In principle, "dark matter" means all components of the universe which are not visible but still obey In practice, the term "dark matter" is often used to mean only the non-baryonic component of dark matter, i.e., excluding "missing baryons." Context will usually indicate which meaning is intended.
The arms of spiral galaxies rotate around the galactic center. The luminous mass density of a spiral galaxy decreases as one goes from the center to the outskirts. If luminous mass were all the matter, then we can model the galaxy as a point mass in the centre and test masses orbiting around it, similar to the Solar System. From Kepler's Second Law, it is expected that the rotation velocities will decrease with distance from the center, similar to the Solar System. This is not observed. Instead, the galaxy rotation curve remains flat as distance from the center increases.
If Kepler's laws are correct, then the obvious way to resolve this discrepancy is to conclude the mass distribution in spiral galaxies is not similar to that of the Solar System. In particular, there is a lot of non-luminous matter (dark matter) in the outskirts of the galaxy.
Stars in bound systems must obey the virial theorem. The theorem, together with the measured velocity distribution, can be used to measure the mass distribution in a bound system, such as elliptical galaxies or globular clusters. With some exceptions, velocity dispersion estimates of elliptical galaxies do not match the predicted velocity dispersion from the observed mass distribution, even assuming complicated distributions of stellar orbits.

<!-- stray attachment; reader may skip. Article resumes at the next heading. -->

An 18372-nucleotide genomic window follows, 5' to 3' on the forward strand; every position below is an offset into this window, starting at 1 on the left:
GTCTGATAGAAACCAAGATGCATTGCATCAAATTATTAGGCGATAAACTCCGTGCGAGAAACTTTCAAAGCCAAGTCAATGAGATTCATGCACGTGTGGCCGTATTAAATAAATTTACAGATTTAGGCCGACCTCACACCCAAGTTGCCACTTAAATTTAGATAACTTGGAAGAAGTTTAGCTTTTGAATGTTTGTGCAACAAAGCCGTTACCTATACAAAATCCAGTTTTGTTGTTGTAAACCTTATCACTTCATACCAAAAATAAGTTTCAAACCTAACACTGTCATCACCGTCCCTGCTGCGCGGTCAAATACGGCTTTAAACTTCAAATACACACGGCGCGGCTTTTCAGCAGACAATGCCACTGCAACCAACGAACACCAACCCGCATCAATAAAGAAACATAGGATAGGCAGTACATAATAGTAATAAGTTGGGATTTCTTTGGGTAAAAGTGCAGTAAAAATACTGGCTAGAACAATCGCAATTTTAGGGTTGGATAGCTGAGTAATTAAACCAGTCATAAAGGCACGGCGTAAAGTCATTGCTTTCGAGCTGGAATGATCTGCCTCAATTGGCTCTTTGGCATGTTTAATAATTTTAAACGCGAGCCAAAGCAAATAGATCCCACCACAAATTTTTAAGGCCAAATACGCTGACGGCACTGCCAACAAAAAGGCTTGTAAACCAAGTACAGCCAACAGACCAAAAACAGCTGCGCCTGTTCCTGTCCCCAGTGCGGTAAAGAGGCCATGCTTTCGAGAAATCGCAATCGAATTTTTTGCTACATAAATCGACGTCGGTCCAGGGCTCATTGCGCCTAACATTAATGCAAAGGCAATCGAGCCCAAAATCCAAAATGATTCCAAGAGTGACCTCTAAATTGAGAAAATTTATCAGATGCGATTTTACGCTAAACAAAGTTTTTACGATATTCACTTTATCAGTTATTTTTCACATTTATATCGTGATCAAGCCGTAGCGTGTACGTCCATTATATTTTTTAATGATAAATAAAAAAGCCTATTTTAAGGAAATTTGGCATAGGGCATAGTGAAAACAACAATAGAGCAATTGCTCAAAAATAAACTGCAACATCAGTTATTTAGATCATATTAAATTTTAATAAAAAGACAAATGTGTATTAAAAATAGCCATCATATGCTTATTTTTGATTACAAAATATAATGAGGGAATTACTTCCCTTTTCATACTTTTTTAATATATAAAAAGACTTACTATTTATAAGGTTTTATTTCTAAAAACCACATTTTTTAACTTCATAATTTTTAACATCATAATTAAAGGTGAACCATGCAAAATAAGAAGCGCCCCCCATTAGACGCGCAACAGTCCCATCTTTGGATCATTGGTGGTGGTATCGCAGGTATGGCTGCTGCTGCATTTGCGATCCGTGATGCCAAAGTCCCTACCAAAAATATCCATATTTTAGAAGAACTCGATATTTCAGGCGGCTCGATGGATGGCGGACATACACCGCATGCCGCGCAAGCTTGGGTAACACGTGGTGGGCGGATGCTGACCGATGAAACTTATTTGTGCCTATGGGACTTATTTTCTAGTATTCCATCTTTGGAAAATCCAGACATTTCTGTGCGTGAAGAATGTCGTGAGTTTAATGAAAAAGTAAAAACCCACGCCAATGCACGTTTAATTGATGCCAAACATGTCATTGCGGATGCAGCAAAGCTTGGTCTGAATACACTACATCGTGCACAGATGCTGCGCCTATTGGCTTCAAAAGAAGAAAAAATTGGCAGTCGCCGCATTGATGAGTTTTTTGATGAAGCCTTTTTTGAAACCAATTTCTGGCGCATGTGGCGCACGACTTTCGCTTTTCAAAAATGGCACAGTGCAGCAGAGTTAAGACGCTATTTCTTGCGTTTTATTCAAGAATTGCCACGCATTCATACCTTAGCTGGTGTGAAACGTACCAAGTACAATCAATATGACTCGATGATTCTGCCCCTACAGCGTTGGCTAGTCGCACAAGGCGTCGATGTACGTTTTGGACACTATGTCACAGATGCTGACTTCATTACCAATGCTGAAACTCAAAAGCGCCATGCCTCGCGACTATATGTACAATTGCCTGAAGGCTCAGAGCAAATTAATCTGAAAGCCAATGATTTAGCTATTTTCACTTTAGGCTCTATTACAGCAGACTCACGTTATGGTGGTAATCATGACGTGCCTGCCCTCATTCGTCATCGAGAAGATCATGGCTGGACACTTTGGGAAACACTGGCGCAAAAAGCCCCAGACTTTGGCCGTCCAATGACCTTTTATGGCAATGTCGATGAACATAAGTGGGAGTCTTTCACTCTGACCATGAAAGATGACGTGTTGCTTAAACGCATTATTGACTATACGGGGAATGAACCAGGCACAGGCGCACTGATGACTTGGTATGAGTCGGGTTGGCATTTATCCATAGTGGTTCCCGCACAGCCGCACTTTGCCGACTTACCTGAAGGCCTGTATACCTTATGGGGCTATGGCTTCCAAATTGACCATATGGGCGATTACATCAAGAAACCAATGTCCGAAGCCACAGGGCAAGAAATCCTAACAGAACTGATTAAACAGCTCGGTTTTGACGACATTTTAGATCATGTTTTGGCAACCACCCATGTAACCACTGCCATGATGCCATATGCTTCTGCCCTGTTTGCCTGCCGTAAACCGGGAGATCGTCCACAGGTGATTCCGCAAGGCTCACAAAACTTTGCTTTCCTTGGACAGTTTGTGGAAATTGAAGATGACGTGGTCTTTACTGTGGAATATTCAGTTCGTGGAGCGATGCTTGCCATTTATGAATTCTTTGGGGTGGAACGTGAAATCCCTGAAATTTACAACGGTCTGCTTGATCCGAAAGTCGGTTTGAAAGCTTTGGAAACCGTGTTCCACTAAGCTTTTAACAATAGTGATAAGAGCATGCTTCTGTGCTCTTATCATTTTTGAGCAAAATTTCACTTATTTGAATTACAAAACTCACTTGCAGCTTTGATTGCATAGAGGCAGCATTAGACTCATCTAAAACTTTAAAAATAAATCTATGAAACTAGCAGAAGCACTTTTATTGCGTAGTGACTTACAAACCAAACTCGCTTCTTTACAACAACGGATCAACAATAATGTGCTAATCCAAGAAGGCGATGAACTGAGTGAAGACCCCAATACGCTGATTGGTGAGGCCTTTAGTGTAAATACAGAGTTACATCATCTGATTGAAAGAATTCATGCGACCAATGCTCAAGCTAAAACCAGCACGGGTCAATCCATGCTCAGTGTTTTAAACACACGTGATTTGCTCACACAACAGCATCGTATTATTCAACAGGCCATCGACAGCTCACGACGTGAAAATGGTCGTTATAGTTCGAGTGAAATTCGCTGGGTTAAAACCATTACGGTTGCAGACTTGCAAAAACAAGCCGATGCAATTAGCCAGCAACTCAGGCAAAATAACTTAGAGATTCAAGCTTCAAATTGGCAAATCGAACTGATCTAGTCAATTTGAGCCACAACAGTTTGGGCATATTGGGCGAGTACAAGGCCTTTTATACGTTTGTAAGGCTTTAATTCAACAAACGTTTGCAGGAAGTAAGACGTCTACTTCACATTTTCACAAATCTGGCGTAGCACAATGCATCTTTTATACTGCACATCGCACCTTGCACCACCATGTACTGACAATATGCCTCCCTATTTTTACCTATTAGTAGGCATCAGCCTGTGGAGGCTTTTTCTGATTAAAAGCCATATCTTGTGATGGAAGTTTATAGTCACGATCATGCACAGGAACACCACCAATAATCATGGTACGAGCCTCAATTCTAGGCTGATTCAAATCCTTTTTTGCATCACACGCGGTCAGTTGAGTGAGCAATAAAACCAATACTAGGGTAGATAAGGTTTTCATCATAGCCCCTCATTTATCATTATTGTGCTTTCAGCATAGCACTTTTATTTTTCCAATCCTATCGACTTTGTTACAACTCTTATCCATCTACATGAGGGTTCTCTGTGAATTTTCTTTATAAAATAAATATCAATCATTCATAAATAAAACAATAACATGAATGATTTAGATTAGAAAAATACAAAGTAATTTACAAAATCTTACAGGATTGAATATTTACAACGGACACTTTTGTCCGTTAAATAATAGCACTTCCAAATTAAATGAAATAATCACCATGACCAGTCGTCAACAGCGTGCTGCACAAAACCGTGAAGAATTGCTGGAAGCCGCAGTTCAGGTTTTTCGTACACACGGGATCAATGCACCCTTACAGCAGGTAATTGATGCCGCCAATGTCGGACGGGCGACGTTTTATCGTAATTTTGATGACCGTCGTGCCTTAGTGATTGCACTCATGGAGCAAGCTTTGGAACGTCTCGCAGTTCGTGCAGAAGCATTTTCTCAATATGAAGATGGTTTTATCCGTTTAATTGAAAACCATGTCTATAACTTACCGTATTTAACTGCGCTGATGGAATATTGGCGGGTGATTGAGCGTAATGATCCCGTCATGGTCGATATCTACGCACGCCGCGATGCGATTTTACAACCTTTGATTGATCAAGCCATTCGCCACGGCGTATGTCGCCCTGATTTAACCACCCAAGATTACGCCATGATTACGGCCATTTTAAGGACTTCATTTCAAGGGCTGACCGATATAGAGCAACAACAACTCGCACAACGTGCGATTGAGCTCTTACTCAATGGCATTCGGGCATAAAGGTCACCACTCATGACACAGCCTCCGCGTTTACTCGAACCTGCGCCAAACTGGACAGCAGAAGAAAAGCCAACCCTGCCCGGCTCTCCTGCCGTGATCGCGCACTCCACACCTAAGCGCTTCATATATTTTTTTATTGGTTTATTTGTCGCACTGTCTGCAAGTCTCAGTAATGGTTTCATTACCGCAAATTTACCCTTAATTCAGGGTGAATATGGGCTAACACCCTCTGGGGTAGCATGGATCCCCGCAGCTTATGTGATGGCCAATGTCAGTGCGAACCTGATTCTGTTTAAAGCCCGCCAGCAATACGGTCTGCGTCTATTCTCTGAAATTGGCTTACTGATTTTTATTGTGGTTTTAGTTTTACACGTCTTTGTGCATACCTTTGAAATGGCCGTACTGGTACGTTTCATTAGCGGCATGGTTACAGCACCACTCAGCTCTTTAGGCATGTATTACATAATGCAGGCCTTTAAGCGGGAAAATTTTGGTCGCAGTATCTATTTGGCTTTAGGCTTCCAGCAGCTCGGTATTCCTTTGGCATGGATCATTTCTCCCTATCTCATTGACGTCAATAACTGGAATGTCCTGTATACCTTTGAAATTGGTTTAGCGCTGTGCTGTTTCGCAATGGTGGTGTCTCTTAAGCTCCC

As with galaxy rotation curves, the obvious way to resolve the discrepancy is to postulate the existence of non-luminous matter.
Galaxy clusters are particularly important for dark matter studies since their masses can be estimated in three independent ways:
Generally, these three methods are in reasonable agreement that dark matter outweighs visible matter by approximately 5 to 1.
One of the consequences of general relativity is massive objects (such as a cluster of galaxies) lying between a more distant source (such as a quasar) and an observer should act as a lens to bend the light from this source. The more massive an object, the more lensing is observed.
Strong lensing is the observed distortion of background galaxies into arcs when their light passes through such a gravitational lens. It has been observed around many distant clusters including Abell 1689. By measuring the distortion geometry, the mass of the intervening cluster can be obtained. In the dozens of cases where this has been done, the mass-to-light ratios obtained correspond to the dynamical dark matter measurements of clusters. Lensing can lead to multiple copies of an image. By analyzing the distribution of multiple image copies, scientists have been able to deduce and map the distribution of dark matter around the MACS J0416.1-2403 galaxy cluster.